SURPRISE THE OPPONENT
In 331 BC, Alexander the Great fought his second and final battle against the Persian king Darius III at Gaugamela in northern Iraq. The evening before the battle, Alexander rode round the plain on which the battle would take place. He saw how Darius had prepared the field, here leveling the pitch for chariots, there placing snares and stakes into the ground to slow a cavalry charge. Alexander returned to his tent; he sat up into the early hours of the morning, thinking, and then fell asleep. Alexander continued sleeping late into the morning; anxious, his officers finally woke him: “How can you sleep,” they asked, “as if you had won the battle already?” “Have I not?”, replied Alexander with a smile: to see Darius’s preparations was to know his plan of battle. Alexander ordered certain changes made to the Macedonian dispositions. In spite of their vast numerical superiority, the Persians were routed, and Darius killed.
Talleyrand’s success in overthrowing Napoleon was due in large measure to his taking away Napoleon’s ability to surprise.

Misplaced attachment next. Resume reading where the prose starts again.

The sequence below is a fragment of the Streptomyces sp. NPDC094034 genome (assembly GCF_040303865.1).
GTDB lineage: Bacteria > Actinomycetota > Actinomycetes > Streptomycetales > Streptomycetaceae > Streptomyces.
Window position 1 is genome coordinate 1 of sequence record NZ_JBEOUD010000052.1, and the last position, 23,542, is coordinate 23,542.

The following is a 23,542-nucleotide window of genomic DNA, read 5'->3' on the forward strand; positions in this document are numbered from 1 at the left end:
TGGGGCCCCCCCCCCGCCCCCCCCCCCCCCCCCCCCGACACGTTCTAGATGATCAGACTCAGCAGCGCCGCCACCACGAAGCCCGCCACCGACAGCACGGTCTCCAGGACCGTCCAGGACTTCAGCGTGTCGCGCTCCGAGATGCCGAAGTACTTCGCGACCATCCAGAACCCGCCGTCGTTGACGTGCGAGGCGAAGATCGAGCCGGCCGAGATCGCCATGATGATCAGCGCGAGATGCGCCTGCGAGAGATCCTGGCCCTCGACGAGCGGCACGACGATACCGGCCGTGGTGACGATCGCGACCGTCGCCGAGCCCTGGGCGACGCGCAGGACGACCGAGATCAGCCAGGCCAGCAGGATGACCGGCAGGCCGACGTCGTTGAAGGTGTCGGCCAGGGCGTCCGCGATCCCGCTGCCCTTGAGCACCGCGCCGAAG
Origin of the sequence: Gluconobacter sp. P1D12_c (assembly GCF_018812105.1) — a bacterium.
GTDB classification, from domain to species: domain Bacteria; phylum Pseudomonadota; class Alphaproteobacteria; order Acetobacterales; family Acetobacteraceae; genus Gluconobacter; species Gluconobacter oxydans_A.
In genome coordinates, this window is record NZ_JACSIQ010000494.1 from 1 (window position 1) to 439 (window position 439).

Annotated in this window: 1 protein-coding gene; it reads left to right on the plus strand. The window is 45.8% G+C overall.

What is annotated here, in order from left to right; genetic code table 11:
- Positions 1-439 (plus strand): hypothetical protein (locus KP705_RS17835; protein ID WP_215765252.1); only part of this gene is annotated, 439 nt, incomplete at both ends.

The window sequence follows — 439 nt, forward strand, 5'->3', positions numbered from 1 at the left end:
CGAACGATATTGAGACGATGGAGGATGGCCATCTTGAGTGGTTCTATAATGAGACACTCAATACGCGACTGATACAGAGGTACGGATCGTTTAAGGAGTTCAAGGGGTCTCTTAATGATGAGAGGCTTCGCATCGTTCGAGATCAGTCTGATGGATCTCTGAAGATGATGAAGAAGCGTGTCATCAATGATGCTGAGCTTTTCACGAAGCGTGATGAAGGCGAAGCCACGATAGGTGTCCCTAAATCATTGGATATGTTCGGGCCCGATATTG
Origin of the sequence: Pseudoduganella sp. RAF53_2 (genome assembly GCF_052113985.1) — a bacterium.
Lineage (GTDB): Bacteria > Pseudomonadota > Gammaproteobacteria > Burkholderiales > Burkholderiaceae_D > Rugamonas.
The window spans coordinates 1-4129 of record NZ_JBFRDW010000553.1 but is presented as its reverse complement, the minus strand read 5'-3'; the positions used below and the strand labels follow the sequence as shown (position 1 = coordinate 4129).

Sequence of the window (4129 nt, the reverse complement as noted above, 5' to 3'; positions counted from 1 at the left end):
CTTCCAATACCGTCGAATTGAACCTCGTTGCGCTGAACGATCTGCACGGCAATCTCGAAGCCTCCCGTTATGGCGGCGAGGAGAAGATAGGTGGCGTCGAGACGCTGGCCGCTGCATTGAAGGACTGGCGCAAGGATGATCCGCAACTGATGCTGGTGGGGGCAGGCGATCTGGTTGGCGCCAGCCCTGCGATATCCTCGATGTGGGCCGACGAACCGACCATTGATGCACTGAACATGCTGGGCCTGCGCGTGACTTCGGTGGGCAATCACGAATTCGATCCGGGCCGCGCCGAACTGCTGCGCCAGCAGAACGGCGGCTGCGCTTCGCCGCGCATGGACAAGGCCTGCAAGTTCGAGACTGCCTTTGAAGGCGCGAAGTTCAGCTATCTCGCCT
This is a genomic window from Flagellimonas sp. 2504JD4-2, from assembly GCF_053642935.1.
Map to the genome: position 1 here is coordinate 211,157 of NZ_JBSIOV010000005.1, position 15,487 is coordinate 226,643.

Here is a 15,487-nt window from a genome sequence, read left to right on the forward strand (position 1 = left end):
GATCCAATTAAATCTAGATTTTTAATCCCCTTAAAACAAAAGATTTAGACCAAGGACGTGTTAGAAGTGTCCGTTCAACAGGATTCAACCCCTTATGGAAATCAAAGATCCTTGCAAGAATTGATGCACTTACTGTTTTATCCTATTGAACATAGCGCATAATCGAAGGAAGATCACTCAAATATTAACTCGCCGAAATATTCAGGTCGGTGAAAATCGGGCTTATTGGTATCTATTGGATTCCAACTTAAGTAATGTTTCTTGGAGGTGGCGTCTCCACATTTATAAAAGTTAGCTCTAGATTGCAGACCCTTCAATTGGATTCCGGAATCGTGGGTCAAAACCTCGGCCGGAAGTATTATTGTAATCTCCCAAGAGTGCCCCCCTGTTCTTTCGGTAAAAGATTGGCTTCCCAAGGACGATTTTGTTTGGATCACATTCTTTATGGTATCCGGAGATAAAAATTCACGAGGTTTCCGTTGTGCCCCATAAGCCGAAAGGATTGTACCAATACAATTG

Richelieu said: “Secrecy is the very soul of all important undertakings.”
One of Napoleon’s maxims was toujours confondre, always confound and perplex. Confounding your opponent will dishearten and disorient him. Quite simply, your opponent cannot deflect a strike he does not see coming.
Do not signal your strikes as Pompey did at Pharsalus. On seeing Pompey’s cavalry massed on his left wing, Caesar knew at once what Pompey would try to do — circumvent his right wing and fall upon his rear — and so created a fourth line of battle to meet it.
Do not favor certain strikes or techniques over others. Do not be predictable. Since Napoleon’s opponents followed the accepted military principles of the day, he almost always knew beforehand what they would do.
Countless instances can be cited of Caesar’s attaining his objects through surprise.
In Napoleon’s corps d’armee system, each corps was a self-contained unit with its own infantry, cavalry, and artillery; each was of a different size, and the size of each would change during a campaign (or an altogether new corps formed). This would utterly confound his opponent, who might know that a certain corps was in a certain place, but not its size or composition.